Why Do I Get Cavities?

iStock/Chloe Effron
iStock/Chloe Effron / iStock/Chloe Effron

WHY? is our attempt to answer all the questions every little kid asks. Do you have a question? Send it to why@mentalfloss.com.

Your mouth is a busy place. There are hundreds of different kinds of bacteria living on your teeth, tongue and gums. Bacteria, as you may know, are tiny little critters that can only be seen with a microscope. We need some of them to help keep us healthy. Others are more of a pain—especially when they cause cavities (CAA-vih-teez), or little holes in our teeth. If you get a cavity, a dentist will have to treat it. You may get a filling.

During the day, you put all kinds of food into your mouth. When you eat, the bacteria that live in there eat, too. Some bacteria make acid out of the sugar in food. So when you eat sweet stuff—candy, cookies, and sugary drinks—you are helping bacteria to make more acid. The acid eats through the enamel, or the hard coating on your teeth. Over time, this can cause cavities and infections. Ouch! Luckily your spit, or saliva (suh-LIE-vuh), has minerals in it, like calcium and phosphate, that fight back by making your tooth enamel stronger and cutting down on acid. The fluoride in toothpaste helps do this, too. If you have a cavity, a dentist can fill the hole to keep bacteria from getting in and causing a bad infection. Unfortunately, there’s another reason for cavities that you don’t control: genes (jeenz).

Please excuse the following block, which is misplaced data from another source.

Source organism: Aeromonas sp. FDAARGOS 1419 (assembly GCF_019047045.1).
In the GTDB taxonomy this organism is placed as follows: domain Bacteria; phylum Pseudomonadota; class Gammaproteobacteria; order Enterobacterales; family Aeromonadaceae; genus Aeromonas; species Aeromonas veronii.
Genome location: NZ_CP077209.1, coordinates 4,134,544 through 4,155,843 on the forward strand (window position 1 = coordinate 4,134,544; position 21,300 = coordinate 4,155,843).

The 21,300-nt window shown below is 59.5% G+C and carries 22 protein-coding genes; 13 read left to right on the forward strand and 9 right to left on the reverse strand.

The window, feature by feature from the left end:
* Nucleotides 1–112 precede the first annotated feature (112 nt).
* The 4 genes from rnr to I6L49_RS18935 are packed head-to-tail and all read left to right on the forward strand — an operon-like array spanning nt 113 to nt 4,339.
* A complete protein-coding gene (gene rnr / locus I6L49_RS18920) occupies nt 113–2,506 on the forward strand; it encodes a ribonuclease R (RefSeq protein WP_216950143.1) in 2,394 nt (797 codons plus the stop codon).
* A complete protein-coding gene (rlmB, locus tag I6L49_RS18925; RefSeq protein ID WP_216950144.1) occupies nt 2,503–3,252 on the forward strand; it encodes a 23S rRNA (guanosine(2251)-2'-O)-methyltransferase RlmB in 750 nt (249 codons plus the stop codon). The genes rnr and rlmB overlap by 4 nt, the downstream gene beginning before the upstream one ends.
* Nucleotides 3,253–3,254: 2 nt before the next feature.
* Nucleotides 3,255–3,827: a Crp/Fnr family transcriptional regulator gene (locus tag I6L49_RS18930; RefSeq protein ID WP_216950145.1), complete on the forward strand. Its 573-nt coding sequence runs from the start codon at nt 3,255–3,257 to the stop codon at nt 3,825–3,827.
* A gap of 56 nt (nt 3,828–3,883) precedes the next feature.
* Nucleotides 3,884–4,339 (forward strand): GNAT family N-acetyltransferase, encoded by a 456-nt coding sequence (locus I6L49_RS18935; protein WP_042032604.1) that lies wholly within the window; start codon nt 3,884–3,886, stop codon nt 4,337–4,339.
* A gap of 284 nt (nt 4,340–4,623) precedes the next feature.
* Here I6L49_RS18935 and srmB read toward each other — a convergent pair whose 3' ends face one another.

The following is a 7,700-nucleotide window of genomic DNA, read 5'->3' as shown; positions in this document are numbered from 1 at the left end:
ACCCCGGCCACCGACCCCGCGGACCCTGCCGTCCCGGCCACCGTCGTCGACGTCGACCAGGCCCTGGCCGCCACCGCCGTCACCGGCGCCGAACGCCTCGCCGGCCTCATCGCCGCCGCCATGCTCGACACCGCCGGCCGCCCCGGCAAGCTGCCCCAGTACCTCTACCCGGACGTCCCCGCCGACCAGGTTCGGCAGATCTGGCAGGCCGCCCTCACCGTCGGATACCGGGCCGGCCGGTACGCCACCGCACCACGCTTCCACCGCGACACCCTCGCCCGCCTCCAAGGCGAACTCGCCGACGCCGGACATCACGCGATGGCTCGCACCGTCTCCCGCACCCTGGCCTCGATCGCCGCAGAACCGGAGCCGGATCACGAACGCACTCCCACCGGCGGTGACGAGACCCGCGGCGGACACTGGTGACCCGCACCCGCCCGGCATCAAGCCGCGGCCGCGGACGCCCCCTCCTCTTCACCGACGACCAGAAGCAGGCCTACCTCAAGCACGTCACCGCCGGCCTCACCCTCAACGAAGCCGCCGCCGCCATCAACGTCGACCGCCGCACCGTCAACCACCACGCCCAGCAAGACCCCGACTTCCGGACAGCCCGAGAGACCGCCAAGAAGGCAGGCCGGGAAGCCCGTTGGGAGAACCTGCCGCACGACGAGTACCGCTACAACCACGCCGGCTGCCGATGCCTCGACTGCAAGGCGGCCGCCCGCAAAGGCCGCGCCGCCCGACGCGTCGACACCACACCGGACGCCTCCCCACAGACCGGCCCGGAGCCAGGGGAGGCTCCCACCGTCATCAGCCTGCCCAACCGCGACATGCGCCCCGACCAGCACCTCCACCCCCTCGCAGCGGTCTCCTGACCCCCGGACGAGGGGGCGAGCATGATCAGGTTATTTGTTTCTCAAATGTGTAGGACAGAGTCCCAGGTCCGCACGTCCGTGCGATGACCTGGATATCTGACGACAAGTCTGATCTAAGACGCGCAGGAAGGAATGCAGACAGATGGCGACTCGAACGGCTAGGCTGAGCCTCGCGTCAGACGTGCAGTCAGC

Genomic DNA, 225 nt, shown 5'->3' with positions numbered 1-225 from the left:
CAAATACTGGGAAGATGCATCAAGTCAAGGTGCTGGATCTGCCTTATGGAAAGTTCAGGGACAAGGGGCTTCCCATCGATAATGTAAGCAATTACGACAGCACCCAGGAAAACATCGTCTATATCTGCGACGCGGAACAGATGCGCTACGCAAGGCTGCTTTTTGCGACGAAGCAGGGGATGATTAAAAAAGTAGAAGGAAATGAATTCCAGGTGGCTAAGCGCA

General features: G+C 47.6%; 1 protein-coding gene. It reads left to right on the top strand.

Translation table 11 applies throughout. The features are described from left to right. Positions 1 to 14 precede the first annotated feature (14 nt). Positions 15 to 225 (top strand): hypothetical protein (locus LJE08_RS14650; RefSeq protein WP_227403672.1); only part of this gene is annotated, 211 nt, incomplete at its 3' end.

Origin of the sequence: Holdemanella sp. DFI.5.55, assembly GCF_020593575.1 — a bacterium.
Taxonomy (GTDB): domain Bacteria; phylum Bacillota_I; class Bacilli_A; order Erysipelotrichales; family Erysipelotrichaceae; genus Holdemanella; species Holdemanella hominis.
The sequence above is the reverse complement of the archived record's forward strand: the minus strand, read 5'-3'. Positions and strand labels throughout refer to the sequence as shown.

Genes are little codes inside our cells that get passed down from our parents. They are instructions to our bodies that affect how we look, act, and grow. Genes may play a big part in whether we get cavities. Some people end up with cavities because of their genes, even if they take really good care of their teeth. Other people hardly get any. We can’t change our genes, but we can control other things. Brushing your teeth, visiting the dentist, and avoiding sweets can all help you keep cavities away.

Want to find out more about what lives inside your mouth? Watch the cartoon below from the National Institutes of Health.